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6 bold predictions for 2022

February 3, 2022


Predictions for 2022

In our Investor Webinar from 15 December 2021 we talk about a number of things, including:

– Shorting ASX stocks

– Marc & Stuart’s Crystal Ball: Predictions for 2022

– One of our favourite Uranium plays: Paladin Energy (ASX:PDN)


See full transcription below!


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Mark: Good morning. It’s Wednesday, 15th of December. We’re almost getting ready for Christmas. We’ve got a week and a half more to work I think, Stu. But I’m looking forward to a nice break because it’s been a very hectic year.

Mark: So, yeah. So what we’ll do today is we’ll have a quick look at what we think 2022 has in store for investors. We’ll look at uranium, which we think is on the verge of making a big move. And we’ll look at some shorts, Stu, on the ASX. Let’s kick off with that one.

Stuart: Right. So every now and then I like to go and look at companies that have been shorted on ASX. What’s a short? So Mark, have you gotten the presentation there? Wonderful. Yeah, shorts are where you sell stock first with the intention of buying back the stock later on, which is the reverse of the way most investors do it. You borrow the stock from somebody else, sell it, then buy it back later. Short positions are obliged to be reported daily. So you can download the latest report showing what percentage of the share register of ASX-listed companies are currently sold short at the moment. It’s generally something that institutional investors do. Retail investors can take a different approach. They can buy Contracts for Difference or they can use options. But in principle, it’s the same. You’re betting on a stock going down rather than going up. The reason I like to look at the list of live short positions is because sometimes if the company comes in with some good news, those short positions have to reverse in a hurry. So you get a violent reaction to the upside occasionally if the market’s got it wrong in terms of shorting it too much.

So let’s take a look at what stocks are being shorted right now. Well, a seriously shorted stock is Flight Centre. No surprises there. Investors are betting that it will be a bumpy ride to get back to the kind of business that Flight Centre had prior to the pandemic. So it’s about 14% shorted. Right after that is Kogan at 12%. Mesoblast 9% shorted, we’ll talk about that one in a second. Appen 8%, BHP 8%. So, there’s some stocks that a lot of investors are betting on going down rather than up right now. And a few of them, we take the opposite view. So here’s our prediction for 2022 on four shorted stocks, stocks that are being shorted very heavily. The first one with Flight Centre, we’re taking the view that people will be travelling again in large numbers as of about now. Forget about Omicron or whatever the latest scare is on strains. Omicron is turning out to be a nothing strain of the virus, so it’s unlikely to stand in the way of people, like, getting back into the year or otherwise travelling, booking hotels, etc. We’ve looked at the numbers on Flight Centre and the consensus for not the current financial year but the one after that is for a very strong rebound in business. So we’re thinking that the shorts will come off that stock.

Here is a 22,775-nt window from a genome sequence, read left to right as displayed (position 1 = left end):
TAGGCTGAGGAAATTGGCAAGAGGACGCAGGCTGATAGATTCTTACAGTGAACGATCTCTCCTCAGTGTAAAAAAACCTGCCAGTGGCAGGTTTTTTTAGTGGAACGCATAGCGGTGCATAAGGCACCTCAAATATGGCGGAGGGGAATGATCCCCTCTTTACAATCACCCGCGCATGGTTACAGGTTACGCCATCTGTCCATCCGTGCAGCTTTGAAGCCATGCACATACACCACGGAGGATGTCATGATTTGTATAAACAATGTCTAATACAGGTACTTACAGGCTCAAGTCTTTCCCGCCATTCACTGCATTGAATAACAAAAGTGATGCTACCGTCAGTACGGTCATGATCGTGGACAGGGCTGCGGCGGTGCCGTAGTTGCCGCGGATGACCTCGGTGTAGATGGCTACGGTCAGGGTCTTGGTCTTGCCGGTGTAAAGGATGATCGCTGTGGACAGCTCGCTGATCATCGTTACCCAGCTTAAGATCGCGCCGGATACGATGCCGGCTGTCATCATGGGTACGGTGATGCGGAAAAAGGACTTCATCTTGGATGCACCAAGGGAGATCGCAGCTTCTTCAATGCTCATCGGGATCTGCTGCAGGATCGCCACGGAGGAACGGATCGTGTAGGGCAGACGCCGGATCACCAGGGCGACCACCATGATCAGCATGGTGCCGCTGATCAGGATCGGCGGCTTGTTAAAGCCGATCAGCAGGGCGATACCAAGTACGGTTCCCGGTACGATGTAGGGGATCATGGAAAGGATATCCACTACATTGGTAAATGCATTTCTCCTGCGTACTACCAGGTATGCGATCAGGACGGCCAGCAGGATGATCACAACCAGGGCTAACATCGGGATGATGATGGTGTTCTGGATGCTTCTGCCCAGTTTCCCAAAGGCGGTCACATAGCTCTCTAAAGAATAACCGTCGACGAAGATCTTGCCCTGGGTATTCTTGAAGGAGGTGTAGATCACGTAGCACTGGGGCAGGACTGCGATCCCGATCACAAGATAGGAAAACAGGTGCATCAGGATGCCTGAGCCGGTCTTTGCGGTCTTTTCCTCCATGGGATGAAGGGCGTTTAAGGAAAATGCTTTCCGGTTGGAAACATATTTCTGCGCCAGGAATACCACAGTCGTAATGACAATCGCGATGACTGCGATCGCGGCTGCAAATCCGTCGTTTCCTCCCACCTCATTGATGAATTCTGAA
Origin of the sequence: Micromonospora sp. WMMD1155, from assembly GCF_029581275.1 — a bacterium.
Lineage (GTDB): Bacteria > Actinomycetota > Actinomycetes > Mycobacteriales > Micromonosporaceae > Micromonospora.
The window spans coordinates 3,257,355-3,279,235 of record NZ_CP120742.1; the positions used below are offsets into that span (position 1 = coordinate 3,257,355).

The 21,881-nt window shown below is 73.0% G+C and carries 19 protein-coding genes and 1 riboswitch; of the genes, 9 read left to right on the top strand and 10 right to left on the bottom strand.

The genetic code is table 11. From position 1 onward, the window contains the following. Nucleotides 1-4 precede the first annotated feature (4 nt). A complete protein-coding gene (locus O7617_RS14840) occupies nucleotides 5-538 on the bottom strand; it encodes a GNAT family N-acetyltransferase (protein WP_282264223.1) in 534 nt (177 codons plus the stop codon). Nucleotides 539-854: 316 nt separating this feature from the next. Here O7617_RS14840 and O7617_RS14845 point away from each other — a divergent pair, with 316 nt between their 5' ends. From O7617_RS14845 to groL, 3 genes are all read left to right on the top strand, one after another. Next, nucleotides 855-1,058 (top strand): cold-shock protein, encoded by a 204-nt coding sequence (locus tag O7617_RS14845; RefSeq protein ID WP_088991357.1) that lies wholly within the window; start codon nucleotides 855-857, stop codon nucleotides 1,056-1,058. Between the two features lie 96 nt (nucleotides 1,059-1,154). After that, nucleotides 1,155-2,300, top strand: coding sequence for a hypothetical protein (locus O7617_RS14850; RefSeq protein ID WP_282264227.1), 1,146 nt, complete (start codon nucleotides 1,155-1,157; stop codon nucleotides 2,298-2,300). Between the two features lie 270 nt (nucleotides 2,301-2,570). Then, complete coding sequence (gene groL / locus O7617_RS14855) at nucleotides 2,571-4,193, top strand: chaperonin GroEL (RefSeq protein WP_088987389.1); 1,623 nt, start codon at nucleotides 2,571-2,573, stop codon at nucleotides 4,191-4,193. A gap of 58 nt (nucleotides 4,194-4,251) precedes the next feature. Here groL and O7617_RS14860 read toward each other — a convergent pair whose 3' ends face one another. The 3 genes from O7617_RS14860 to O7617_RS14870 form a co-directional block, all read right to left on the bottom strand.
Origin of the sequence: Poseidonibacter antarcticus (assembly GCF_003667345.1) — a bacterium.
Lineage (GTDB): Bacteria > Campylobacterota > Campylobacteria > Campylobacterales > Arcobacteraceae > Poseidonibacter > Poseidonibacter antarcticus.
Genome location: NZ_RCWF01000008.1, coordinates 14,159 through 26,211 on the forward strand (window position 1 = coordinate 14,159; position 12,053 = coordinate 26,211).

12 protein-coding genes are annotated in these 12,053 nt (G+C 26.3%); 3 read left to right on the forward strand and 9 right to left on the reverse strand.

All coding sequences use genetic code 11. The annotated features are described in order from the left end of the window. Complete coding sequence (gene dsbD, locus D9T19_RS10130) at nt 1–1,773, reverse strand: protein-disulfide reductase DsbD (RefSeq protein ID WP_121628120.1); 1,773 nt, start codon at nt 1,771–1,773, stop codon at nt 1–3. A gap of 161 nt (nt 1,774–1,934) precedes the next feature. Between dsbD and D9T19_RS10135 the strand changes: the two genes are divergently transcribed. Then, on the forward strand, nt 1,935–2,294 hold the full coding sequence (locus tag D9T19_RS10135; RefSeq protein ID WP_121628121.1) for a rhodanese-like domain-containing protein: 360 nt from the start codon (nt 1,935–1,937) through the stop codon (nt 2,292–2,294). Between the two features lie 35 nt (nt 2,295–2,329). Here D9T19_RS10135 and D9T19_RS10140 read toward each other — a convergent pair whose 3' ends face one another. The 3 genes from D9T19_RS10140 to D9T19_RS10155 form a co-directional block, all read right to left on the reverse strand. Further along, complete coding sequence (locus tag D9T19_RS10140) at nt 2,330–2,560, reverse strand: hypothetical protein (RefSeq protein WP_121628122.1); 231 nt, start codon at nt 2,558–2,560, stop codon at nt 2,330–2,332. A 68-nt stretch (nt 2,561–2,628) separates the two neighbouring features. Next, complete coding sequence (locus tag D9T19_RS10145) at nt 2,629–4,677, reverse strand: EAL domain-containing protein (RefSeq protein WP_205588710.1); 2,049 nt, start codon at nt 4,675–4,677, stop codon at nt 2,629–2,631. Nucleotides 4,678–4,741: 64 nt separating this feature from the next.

Kogan. Kogan grew extraordinarily quickly through the early stages of the pandemic. It then had to get its supply chain issues sorted out in order to be able to cope with that level of growth. It’s now doing that. It’s investing in its own delivery infrastructure, for example, so it doesn’t have to rely on Australia Post. Once again, the numbers are compelling. So we think once it’s clear that the supply chains are in the process of being shorted, that stock can rebound. Appen. Macquarie Bank ran a masterful scare broking campaign a couple of weeks ago, suggesting that possibly business in 2021 calendar wasn’t as good as people were expecting. Well, we’re now 10 days out for Christmas and we haven’t heard from Appen. So, unless the company systems have gotten worse, there is the potential for 2021 to actually be as good as the company was saying it was going to be, in which case, Appen is headed up. The final one is AMA Group. It stands to reason that more people on the roads means more smash repairs. I think you’re gonna see some pretty strong results for AMA Group beginning with the half-year that’s coming up. So once the good news starts to pile up on these stocks, you’ll see the short positions retreat, and that could lead to some pretty significant upward share price moves is our argument.